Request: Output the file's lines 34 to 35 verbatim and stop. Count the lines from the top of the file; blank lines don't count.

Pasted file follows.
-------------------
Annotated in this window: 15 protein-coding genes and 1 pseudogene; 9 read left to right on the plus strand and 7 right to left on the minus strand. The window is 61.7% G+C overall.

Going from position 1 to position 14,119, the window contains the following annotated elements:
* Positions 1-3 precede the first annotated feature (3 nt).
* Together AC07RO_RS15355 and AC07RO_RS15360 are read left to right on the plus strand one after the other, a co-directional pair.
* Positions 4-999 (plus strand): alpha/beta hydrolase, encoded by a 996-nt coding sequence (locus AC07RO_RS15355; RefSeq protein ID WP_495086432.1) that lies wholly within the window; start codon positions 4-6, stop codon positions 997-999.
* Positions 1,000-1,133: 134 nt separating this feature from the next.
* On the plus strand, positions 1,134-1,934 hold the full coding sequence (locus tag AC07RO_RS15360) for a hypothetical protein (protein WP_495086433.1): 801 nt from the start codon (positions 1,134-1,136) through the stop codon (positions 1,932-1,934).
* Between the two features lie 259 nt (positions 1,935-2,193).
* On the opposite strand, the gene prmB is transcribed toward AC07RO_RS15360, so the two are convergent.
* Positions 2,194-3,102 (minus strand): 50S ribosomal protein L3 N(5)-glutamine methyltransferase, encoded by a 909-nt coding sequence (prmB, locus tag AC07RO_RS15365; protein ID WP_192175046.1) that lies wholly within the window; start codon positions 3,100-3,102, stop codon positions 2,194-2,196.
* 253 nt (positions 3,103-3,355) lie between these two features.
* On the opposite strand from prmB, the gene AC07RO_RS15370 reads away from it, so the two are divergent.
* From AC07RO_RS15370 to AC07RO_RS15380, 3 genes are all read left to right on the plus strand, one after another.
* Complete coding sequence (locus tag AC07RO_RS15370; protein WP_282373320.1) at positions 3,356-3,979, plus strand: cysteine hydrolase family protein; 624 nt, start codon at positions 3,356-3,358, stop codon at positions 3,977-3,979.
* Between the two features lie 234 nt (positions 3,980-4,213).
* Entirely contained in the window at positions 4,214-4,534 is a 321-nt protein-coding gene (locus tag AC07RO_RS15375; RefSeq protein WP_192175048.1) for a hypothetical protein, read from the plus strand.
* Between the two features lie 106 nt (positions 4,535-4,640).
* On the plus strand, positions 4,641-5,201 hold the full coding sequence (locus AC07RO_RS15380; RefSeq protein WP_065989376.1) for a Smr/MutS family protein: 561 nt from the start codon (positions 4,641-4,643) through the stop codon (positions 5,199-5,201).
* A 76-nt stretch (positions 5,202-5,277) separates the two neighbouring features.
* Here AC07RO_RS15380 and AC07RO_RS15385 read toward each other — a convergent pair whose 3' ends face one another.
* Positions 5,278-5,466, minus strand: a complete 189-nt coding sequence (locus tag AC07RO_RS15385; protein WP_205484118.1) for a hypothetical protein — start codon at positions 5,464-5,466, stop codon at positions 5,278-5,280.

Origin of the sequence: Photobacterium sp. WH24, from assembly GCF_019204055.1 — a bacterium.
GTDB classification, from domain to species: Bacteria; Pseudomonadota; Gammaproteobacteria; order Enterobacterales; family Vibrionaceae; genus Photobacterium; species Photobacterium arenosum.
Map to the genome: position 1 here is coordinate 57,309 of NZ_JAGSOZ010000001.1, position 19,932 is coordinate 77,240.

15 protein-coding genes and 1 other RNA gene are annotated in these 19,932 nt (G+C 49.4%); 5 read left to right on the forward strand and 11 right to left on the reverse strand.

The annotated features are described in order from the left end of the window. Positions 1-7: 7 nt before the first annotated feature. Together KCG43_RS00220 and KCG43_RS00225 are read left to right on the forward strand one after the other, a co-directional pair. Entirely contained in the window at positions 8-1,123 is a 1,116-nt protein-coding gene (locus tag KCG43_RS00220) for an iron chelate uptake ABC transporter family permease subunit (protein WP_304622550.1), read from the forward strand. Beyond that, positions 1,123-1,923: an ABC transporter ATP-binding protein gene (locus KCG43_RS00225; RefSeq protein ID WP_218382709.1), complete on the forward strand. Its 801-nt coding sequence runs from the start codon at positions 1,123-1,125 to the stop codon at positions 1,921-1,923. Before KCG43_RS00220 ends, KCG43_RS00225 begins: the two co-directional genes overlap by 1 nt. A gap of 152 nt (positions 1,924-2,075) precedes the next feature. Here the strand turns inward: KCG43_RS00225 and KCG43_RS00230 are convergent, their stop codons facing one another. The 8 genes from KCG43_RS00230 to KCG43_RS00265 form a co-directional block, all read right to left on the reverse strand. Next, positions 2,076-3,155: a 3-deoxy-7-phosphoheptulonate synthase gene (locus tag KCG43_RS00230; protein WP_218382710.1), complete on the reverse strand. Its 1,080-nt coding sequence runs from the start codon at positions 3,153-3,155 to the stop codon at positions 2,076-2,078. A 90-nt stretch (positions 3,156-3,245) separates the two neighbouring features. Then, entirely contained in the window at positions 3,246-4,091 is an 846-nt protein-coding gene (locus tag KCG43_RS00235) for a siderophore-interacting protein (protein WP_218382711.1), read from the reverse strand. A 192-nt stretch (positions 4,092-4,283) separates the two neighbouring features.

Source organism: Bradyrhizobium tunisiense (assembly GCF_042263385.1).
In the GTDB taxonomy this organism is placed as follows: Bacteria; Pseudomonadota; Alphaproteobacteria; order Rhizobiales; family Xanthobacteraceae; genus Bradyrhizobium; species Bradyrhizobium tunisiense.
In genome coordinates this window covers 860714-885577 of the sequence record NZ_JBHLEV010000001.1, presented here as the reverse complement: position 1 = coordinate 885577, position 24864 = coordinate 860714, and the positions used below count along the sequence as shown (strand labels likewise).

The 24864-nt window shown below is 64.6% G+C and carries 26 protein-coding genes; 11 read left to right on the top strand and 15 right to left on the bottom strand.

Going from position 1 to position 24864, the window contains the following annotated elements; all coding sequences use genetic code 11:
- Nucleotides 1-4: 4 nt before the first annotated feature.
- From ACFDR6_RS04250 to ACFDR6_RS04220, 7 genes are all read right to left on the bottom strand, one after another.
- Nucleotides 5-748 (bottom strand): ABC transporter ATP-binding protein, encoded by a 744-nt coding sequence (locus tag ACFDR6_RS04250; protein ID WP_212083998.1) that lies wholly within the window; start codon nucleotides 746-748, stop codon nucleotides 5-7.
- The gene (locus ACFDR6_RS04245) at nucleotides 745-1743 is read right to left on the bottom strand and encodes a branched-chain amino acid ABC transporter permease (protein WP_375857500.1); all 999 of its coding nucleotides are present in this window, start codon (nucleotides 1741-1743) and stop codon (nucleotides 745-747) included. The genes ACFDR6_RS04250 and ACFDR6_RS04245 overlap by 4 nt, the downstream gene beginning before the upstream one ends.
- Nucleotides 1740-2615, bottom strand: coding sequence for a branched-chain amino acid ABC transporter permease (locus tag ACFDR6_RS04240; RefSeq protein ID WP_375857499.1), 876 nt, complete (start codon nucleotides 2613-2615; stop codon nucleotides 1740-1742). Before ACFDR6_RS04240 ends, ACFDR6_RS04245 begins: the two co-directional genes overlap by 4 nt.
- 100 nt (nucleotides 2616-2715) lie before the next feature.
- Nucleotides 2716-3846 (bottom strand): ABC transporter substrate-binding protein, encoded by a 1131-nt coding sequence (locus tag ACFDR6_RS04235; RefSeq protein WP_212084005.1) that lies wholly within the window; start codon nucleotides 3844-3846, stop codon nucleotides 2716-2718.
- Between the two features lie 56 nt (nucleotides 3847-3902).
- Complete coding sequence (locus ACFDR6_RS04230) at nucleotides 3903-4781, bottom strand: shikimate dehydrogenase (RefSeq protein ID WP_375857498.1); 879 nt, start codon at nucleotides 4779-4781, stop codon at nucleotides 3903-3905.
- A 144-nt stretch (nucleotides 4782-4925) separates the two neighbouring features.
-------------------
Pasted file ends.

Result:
- Nucleotides 5-748 (bottom strand): ABC transporter ATP-binding protein, encoded by a 744-nt coding sequence (locus tag ACFDR6_RS04250; protein ID WP_212083998.1) that lies wholly within the window; start codon nucleotides 746-748, stop codon nucleotides 5-7.
- The gene (locus ACFDR6_RS04245) at nucleotides 745-1743 is read right to left on the bottom strand and encodes a branched-chain amino acid ABC transporter permease (protein WP_375857500.1); all 999 of its coding nucleotides are present in this window, start codon (nucleotides 1741-1743) and stop codon (nucleotides 745-747) included. The genes ACFDR6_RS04250 and ACFDR6_RS04245 overlap by 4 nt, the downstream gene beginning before the upstream one ends.